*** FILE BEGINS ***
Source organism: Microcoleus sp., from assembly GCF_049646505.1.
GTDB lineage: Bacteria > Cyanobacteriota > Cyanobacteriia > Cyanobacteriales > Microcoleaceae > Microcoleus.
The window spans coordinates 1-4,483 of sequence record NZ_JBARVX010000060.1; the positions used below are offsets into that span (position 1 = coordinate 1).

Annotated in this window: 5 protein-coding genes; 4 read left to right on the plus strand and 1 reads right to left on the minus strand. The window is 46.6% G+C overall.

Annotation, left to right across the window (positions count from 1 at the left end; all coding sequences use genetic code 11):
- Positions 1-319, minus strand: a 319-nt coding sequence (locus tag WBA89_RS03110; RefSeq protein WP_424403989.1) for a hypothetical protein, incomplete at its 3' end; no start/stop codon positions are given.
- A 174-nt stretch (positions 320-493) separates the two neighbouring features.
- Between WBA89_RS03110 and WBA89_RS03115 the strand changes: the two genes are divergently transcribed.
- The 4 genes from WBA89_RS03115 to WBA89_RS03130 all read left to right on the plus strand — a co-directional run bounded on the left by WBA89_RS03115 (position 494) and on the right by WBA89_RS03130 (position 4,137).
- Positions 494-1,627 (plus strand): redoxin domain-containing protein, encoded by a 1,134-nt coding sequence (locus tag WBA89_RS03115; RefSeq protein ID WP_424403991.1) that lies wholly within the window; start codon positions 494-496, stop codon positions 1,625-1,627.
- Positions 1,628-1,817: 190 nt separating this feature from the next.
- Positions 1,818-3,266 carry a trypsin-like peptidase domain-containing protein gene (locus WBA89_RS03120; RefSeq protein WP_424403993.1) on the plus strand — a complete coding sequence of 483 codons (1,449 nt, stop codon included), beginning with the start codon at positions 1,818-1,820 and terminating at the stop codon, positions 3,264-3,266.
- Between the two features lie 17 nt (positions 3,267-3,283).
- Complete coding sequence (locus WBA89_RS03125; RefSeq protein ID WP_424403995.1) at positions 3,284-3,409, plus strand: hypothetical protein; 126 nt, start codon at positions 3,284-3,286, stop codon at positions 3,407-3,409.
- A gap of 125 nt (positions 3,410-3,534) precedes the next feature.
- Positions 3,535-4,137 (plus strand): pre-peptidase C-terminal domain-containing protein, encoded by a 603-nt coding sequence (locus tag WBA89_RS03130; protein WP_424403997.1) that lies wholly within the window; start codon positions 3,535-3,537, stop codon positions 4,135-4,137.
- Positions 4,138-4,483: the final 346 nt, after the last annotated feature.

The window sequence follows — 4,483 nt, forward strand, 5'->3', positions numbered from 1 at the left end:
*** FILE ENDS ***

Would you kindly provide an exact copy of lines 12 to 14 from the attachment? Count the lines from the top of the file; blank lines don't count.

- Positions 1,818-3,266 carry a trypsin-like peptidase domain-containing protein gene (locus WBA89_RS03120; RefSeq protein WP_424403993.1) on the plus strand — a complete coding sequence of 483 codons (1,449 nt, stop codon included), beginning with the start codon at positions 1,818-1,820 and terminating at the stop codon, positions 3,264-3,266.
- Between the two features lie 17 nt (positions 3,267-3,283).
- Complete coding sequence (locus WBA89_RS03125; RefSeq protein ID WP_424403995.1) at positions 3,284-3,409, plus strand: hypothetical protein; 126 nt, start codon at positions 3,284-3,286, stop codon at positions 3,407-3,409.